Mayor and 1976 Wharton graduate Michael Nutter announced in a press conference this afternoon that 52 people were arrested overnight following a police raid of Center City’s Dilworth Plaza early Wednesday morning.
At around 1 a.m., the city of Philadelphia executed what Nutter called a “flawlessly executed [plan]” to dismantle the Occupy Philadelphia encampment at Dilworth Plaza outside City Hall. “The Dilworth occupation is over,” he remarked.
The police activity comes three days after an eviction deadline set by Mayor and 1976 Wharton graduate Michael Nutter. Nutter had requested that Occupiers leave the plaza by 5 p.m. Sunday to allow a construction project to begin. Many protesters, however, ignored the deadline and no one was arrested.
However, after police evacuated Dilworth Plaza Wednesday morning, several disjointed groups of protesters marched throughout the city until about 5 a.m., gathering across the street from City Hall at 15th and Market, 15th and Hamilton, and two blocks north at Broad and Race.
College sophomore Emma Johnson stood arm in arm with a line of protesters at Dilworth Plaza. She was one of about 30 protesters who remained at the site.
Tension ran high when protesters broke through police barriers several times to join into a larger group.
According to protester Jeff Rousset, at the time of the first arrests around 2 a.m., “One cop charged into the crowd [and] trampled over my friend … The horse stepped on her foot and three other guys saved her and pulled her out.”
After the incident, “A lot of people were confronting the police,” Rousset said. “There was a lot of anger because that was the first time that we had really seen, at O.P. anyway, … police violence against protesters.”
The plaza space filled with hundreds of tents just two days ago now shows no sign of an occupation having ever been there.
By about 4:15 a.m., the site was reportedly clear, with protesters moving north on Broad Street.
Shortly thereafter, police began making mass arrests in a confrontation with protesters near City Hall, the Philadelphia Inquirer reported.
Among the 52 arrested were four Penn students as well as School of Social Policy and Practice assistant professor Toorjo Ghose.
Last night, a live video stream set up by Occupy Philadelphia organizers showed Ghose rallying the protesting crowd in a call-and-response to the police stationed on the steps of Dilworth Plaza.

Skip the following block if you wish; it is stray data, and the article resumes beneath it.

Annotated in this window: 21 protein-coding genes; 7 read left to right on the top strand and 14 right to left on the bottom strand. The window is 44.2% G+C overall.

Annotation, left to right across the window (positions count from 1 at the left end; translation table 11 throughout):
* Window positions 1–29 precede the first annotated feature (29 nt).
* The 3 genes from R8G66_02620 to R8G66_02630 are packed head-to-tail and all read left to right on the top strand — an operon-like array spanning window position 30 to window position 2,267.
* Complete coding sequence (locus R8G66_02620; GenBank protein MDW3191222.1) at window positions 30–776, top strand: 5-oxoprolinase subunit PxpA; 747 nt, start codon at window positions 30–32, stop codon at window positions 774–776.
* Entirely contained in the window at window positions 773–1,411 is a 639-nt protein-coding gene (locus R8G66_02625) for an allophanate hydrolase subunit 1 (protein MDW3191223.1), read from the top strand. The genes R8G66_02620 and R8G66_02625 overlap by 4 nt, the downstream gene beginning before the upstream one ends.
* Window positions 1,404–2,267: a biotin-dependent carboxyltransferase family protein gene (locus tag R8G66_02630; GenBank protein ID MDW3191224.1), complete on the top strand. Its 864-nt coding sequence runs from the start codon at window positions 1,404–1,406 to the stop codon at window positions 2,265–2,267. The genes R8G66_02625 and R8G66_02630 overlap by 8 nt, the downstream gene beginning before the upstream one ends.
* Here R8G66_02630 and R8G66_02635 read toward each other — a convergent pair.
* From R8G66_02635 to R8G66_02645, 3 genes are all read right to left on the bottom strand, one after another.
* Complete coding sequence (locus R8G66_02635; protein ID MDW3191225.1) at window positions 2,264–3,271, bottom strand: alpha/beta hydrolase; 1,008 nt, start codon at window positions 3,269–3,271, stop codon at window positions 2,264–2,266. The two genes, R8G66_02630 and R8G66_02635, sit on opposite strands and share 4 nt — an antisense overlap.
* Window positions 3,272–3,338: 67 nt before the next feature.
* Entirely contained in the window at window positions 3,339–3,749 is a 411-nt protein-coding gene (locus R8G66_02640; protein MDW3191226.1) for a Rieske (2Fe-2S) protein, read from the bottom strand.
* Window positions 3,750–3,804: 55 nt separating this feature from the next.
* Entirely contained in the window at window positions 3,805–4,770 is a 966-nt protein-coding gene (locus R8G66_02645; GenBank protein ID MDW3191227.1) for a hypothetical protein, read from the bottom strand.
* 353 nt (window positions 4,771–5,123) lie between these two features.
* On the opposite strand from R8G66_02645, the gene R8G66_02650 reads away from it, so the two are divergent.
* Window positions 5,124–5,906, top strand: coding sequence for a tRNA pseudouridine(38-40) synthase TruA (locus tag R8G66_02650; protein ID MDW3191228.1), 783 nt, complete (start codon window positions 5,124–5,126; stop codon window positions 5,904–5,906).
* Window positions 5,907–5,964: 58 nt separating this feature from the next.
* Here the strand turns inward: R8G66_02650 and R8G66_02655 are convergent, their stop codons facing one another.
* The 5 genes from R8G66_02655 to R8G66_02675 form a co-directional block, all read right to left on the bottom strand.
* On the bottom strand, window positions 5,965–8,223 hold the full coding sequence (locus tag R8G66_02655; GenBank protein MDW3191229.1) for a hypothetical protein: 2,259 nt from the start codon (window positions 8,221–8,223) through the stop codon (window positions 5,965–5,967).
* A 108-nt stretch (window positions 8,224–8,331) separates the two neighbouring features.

“This is our city hall, not your occupation. This is our democracy! You remind me of the oppressive regimes of the 1960s in this country. You remind me when my parents marched with Gandhi against people who looked exactly like you,” Ghose said. “So I ask you again, who do you represent? Because I know who I represent. We know who we represent. We represent the city, we represent India, we represent Egypt. We represent Syria. We are here to represent — what are you here for?”
At about 1 a.m. Wednesday, police arrived at the scene, ordering protesters to leave and offering free transportation to those who left the site. Close to 500 police officers, some on horseback and bikes, were deployed to clear the site. Firemen also surrounded the plaza with water hoses.
Shortly before 1:30 a.m., another group of about 35 to 40 left the plaza and marched to Rittenhouse Square. Though it was blocked off with police on horseback and bikes as well as cars, protesters sat down outside the square, linking arms and chanting, “Whose park? Our park!” A half hour later, they marched back to Dilworth Plaza, but were stopped by police at 16th and Market streets.
While protesters made their way to Rittenhouse Square and marched through the surrounding streets, the remaining group of 30 at the plaza was removed from the site. Several tents and signs were torn down by officials. Protesters repeatedly asked police: “Who do you protect? Who do you save?”
Protesters chanted, “You cannot evict an idea,” and “The whole world is watching.”
According to the Philadelphia Streets department, over 27 tons of trash had been removed from Dilworth Plaza.
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